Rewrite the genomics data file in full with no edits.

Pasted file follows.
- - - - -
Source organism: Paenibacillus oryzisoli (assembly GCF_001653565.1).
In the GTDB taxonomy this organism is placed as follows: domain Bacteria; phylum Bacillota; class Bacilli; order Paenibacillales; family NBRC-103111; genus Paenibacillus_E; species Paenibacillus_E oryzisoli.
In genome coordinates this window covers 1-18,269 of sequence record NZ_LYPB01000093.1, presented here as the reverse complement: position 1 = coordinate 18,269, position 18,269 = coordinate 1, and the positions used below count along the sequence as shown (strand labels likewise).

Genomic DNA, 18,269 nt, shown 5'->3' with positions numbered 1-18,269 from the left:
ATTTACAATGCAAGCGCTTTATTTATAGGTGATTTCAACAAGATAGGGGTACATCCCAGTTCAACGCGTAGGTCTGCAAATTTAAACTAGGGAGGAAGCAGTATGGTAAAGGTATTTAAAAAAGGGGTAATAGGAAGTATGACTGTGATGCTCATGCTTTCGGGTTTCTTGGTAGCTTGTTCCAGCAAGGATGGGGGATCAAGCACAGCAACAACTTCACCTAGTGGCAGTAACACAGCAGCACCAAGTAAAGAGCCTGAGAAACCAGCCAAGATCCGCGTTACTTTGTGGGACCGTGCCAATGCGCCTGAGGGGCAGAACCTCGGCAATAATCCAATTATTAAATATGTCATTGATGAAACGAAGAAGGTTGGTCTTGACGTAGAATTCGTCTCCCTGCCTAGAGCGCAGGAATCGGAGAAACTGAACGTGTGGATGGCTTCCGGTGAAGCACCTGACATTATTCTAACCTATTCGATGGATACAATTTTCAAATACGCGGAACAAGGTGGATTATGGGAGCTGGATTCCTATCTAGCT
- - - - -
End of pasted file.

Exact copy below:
Source organism: Paenibacillus oryzisoli (assembly GCF_001653565.1).
In the GTDB taxonomy this organism is placed as follows: domain Bacteria; phylum Bacillota; class Bacilli; order Paenibacillales; family NBRC-103111; genus Paenibacillus_E; species Paenibacillus_E oryzisoli.
In genome coordinates this window covers 1-18,269 of sequence record NZ_LYPB01000093.1, presented here as the reverse complement: position 1 = coordinate 18,269, position 18,269 = coordinate 1, and the positions used below count along the sequence as shown (strand labels likewise).

Genomic DNA, 18,269 nt, shown 5'->3' with positions numbered 1-18,269 from the left:
ATTTACAATGCAAGCGCTTTATTTATAGGTGATTTCAACAAGATAGGGGTACATCCCAGTTCAACGCGTAGGTCTGCAAATTTAAACTAGGGAGGAAGCAGTATGGTAAAGGTATTTAAAAAAGGGGTAATAGGAAGTATGACTGTGATGCTCATGCTTTCGGGTTTCTTGGTAGCTTGTTCCAGCAAGGATGGGGGATCAAGCACAGCAACAACTTCACCTAGTGGCAGTAACACAGCAGCACCAAGTAAAGAGCCTGAGAAACCAGCCAAGATCCGCGTTACTTTGTGGGACCGTGCCAATGCGCCTGAGGGGCAGAACCTCGGCAATAATCCAATTATTAAATATGTCATTGATGAAACGAAGAAGGTTGGTCTTGACGTAGAATTCGTCTCCCTGCCTAGAGCGCAGGAATCGGAGAAACTGAACGTGTGGATGGCTTCCGGTGAAGCACCTGACATTATTCTAACCTATTCGATGGATACAATTTTCAAATACGCGGAACAAGGTGGATTATGGGAGCTGGATTCCTATCTAGCT